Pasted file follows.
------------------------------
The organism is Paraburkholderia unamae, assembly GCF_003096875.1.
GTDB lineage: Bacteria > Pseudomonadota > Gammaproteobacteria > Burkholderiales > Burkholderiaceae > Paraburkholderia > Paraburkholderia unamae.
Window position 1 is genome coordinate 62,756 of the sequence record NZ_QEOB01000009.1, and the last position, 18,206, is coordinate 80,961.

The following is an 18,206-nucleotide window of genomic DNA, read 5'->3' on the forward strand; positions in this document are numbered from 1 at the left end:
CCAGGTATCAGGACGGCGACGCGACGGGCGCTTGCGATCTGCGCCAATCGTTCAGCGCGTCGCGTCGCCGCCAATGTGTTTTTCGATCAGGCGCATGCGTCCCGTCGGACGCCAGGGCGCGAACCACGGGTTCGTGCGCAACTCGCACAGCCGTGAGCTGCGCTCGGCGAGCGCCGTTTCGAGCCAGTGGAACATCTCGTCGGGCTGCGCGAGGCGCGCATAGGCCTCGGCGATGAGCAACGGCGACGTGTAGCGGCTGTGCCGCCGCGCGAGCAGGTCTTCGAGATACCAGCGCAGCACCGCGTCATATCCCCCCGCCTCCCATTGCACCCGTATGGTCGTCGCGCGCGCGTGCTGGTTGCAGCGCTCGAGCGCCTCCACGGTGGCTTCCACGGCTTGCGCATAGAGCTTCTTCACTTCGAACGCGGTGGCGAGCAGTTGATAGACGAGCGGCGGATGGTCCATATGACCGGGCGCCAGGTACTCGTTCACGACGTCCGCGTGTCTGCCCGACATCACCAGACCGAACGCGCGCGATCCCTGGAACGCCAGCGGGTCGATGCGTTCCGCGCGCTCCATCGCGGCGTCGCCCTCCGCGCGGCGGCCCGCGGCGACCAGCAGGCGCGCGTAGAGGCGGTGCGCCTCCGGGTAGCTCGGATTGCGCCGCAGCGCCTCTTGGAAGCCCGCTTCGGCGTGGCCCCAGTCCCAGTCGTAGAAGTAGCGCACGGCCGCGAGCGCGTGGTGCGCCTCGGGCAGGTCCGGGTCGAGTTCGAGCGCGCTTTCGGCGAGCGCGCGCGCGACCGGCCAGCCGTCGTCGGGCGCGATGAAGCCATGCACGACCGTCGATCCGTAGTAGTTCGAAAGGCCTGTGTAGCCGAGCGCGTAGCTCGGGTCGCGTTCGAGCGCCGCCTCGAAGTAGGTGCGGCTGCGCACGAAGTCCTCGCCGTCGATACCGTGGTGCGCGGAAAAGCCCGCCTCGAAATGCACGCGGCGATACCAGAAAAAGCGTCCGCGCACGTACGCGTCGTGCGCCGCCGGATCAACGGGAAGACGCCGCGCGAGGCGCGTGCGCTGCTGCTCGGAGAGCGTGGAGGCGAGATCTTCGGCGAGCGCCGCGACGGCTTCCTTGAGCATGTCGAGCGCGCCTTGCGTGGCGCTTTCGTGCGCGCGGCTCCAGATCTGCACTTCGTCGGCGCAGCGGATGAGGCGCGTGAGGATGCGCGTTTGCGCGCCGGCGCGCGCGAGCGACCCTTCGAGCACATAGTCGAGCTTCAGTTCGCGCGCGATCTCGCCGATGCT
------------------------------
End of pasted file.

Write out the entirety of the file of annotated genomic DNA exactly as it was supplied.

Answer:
The organism is Paraburkholderia unamae, assembly GCF_003096875.1.
GTDB lineage: Bacteria > Pseudomonadota > Gammaproteobacteria > Burkholderiales > Burkholderiaceae > Paraburkholderia > Paraburkholderia unamae.
Window position 1 is genome coordinate 62,756 of the sequence record NZ_QEOB01000009.1, and the last position, 18,206, is coordinate 80,961.

The following is an 18,206-nucleotide window of genomic DNA, read 5'->3' on the forward strand; positions in this document are numbered from 1 at the left end:
CCAGGTATCAGGACGGCGACGCGACGGGCGCTTGCGATCTGCGCCAATCGTTCAGCGCGTCGCGTCGCCGCCAATGTGTTTTTCGATCAGGCGCATGCGTCCCGTCGGACGCCAGGGCGCGAACCACGGGTTCGTGCGCAACTCGCACAGCCGTGAGCTGCGCTCGGCGAGCGCCGTTTCGAGCCAGTGGAACATCTCGTCGGGCTGCGCGAGGCGCGCATAGGCCTCGGCGATGAGCAACGGCGACGTGTAGCGGCTGTGCCGCCGCGCGAGCAGGTCTTCGAGATACCAGCGCAGCACCGCGTCATATCCCCCCGCCTCCCATTGCACCCGTATGGTCGTCGCGCGCGCGTGCTGGTTGCAGCGCTCGAGCGCCTCCACGGTGGCTTCCACGGCTTGCGCATAGAGCTTCTTCACTTCGAACGCGGTGGCGAGCAGTTGATAGACGAGCGGCGGATGGTCCATATGACCGGGCGCCAGGTACTCGTTCACGACGTCCGCGTGTCTGCCCGACATCACCAGACCGAACGCGCGCGATCCCTGGAACGCCAGCGGGTCGATGCGTTCCGCGCGCTCCATCGCGGCGTCGCCCTCCGCGCGGCGGCCCGCGGCGACCAGCAGGCGCGCGTAGAGGCGGTGCGCCTCCGGGTAGCTCGGATTGCGCCGCAGCGCCTCTTGGAAGCCCGCTTCGGCGTGGCCCCAGTCCCAGTCGTAGAAGTAGCGCACGGCCGCGAGCGCGTGGTGCGCCTCGGGCAGGTCCGGGTCGAGTTCGAGCGCGCTTTCGGCGAGCGCGCGCGCGACCGGCCAGCCGTCGTCGGGCGCGATGAAGCCATGCACGACCGTCGATCCGTAGTAGTTCGAAAGGCCTGTGTAGCCGAGCGCGTAGCTCGGGTCGCGTTCGAGCGCCGCCTCGAAGTAGGTGCGGCTGCGCACGAAGTCCTCGCCGTCGATACCGTGGTGCGCGGAAAAGCCCGCCTCGAAATGCACGCGGCGATACCAGAAAAAGCGTCCGCGCACGTACGCGTCGTGCGCCGCCGGATCAACGGGAAGACGCCGCGCGAGGCGCGTGCGCTGCTGCTCGGAGAGCGTGGAGGCGAGATCTTCGGCGAGCGCCGCGACGGCTTCCTTGAGCATGTCGAGCGCGCCTTGCGTGGCGCTTTCGTGCGCGCGGCTCCAGATCTGCACTTCGTCGGCGCAGCGGATGAGGCGCGTGAGGATGCGCGTTTGCGCGCCGGCGCGCGCGAGCGACCCTTCGAGCACATAGTCGAGCTTCAGTTCGCGCGCGATCTCGCCGATGCT